The benchmark_config file is used by our scripts to both identify the available tests and to extract metadata describing each test.

This file should exist at the root of the test directory.

Here is the basic structure of benchmark_config, using the Compojure framework as an example. Compojure has two test permutations, which are identified as the "tests" list in the JSON structure below.

{
  "framework": "compojure",
  "tests": [{
    "default": {
      "setup_file": "setup",
      "json_url": "/compojure/json",
      "db_url": "/compojure/db/1",
      "query_url": "/compojure/db/",
      "fortune_url": "/compojure/fortune-hiccup",
      "plaintext_url": "/compojure/plaintext",
      "port": 8080,
      "approach": "Realistic",
      "classification": "Micro",
      "database": "MySQL",
      "framework": "compojure",
      "language": "Clojure",
      "orm": "Micro",
      "platform": "Servlet",
      "webserver": "Resin",
      "os": "Linux",
      "database_os": "Linux",
      "display_name": "compojure",
      "notes": "",
      "versus": "servlet"
    },
    "raw": {
      "setup_file": "setup",
      "db_url": "/compojure/dbraw/1",
      "query_url": "/compojure/dbraw/",
      "port": 8080,
      "approach": "Realistic",
      "classification": "Micro",
      "database": "MySQL",
      "framework": "compojure",
      "language": "Clojure",
      "orm": "Raw",
      "platform": "Servlet",
      "webserver": "Resin",
      "os": "Linux",
      "database_os": "Linux",
      "display_name": "compojure-raw",
      "notes": "",
      "versus": "servlet"
    }
  }]
}
  • framework: Specifies the framework name.
  • tests: An list of tests that can be run for this framework. In many cases, this contains a single element for the "default" test, but additional tests can be specified. Each test name must be unique when concatenated with the framework name.
    • setup_file: The location of the setup file that can start and stop the test. By convention this is just setup.py.
    • json_url (optional): The URI to the JSON test, typically /json
    • db_url (optional): The URI to the database test, typically /db
    • query_url (optional): The URI to the variable query test. The URI must be set up so that an integer can be applied to the end of the URI to specify the number of queries to run. For example, "/query?queries=" (to yield /query?queries=20" or "/query/" to yield "/query/20".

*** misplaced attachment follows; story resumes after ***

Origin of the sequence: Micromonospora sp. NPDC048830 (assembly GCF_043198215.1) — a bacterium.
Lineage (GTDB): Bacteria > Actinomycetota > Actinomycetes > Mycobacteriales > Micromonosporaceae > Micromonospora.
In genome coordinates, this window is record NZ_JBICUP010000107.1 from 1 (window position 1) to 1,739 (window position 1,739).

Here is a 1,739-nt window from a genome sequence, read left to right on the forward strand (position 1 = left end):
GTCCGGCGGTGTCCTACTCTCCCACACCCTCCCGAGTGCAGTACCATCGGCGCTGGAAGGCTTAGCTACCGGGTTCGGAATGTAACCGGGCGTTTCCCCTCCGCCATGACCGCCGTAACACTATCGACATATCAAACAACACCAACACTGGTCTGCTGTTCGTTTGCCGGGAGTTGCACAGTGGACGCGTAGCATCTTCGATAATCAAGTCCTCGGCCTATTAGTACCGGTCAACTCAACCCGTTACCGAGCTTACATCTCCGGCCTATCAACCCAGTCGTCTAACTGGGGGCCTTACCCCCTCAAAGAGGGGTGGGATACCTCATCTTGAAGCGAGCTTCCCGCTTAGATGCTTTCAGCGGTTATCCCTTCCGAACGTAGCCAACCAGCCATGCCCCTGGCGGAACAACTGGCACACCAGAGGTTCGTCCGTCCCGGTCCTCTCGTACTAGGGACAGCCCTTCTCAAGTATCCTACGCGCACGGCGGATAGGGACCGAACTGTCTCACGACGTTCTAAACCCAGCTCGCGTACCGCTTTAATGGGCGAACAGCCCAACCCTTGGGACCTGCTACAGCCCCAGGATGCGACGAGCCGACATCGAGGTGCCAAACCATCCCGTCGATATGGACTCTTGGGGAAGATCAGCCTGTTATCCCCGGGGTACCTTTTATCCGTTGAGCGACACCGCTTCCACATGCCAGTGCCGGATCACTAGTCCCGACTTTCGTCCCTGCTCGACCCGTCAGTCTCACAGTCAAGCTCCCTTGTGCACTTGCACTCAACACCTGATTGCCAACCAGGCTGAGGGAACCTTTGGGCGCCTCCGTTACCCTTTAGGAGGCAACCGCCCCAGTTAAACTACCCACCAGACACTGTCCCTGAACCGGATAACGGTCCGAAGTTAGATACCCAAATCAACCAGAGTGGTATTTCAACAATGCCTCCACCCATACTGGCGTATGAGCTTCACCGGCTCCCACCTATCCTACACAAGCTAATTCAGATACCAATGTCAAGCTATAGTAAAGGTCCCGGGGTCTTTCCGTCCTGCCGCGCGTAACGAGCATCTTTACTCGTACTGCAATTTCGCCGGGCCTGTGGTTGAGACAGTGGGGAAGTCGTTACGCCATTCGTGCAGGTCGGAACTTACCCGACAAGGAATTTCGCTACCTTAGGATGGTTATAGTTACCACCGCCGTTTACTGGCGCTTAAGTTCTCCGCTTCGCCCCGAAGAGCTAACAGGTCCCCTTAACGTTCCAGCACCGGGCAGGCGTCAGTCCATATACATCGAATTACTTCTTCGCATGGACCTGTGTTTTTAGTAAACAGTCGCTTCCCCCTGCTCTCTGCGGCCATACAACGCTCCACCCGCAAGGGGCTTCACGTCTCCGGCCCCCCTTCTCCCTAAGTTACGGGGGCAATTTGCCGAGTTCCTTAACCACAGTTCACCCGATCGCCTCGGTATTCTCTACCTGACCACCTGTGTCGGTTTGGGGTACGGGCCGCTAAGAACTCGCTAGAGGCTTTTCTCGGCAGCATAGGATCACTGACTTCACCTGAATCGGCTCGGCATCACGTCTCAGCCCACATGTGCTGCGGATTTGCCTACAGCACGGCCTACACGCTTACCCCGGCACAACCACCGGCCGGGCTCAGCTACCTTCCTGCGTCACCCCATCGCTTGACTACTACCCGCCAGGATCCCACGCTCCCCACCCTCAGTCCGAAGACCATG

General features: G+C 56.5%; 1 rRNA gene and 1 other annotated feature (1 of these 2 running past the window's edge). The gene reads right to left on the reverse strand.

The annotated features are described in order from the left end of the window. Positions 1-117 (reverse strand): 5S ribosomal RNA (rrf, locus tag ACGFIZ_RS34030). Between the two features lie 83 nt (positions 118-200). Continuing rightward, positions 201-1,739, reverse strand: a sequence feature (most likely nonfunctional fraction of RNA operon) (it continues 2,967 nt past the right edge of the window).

• fortune_url (optional): the URI to the fortunes test, typically /fortune
    • update_url (optional): the URI to the updates test, setup in a manner similar to the query_url described above.
    • plaintext_url (optional): the URI of the plaintext test, typically /plaintext
    • port: The port the server is listening on
    • approach (metadata): Realistic or Stripped (see results web site for description of all metadata attributes)
    • classification (metadata): Full, Micro, or Platform
    • database (metadata): MySQL, Postgres, MongoDB, SQLServer, or None
    • framework (metadata): name of the framework
    • language (metadata): name of the language
    • orm (metadata): Full, Micro, or Raw
    • platform (metadata): name of the platform
    • webserver (metadata): name of the web-server (also referred to as the "front-end server")
    • os (metadata): The application server's operating system, Linux or Windows
    • database_os (metadata): The database server's operating system, Linux or Windows
    • display_name (metadata): How to render this test permutation's name in the results web site. Some permutation names can be really long, so the display_name is provided in order to provide something more succinct.
    • versus (optional): The name of another test (elsewhere in this project) that is a subset of this framework. This allows for the generation of the framework efficiency chart in the results web site. For example, Compojure is compared to "servlet" since Compojure is built on the Servlets platform.

Testing on both Windows and Linux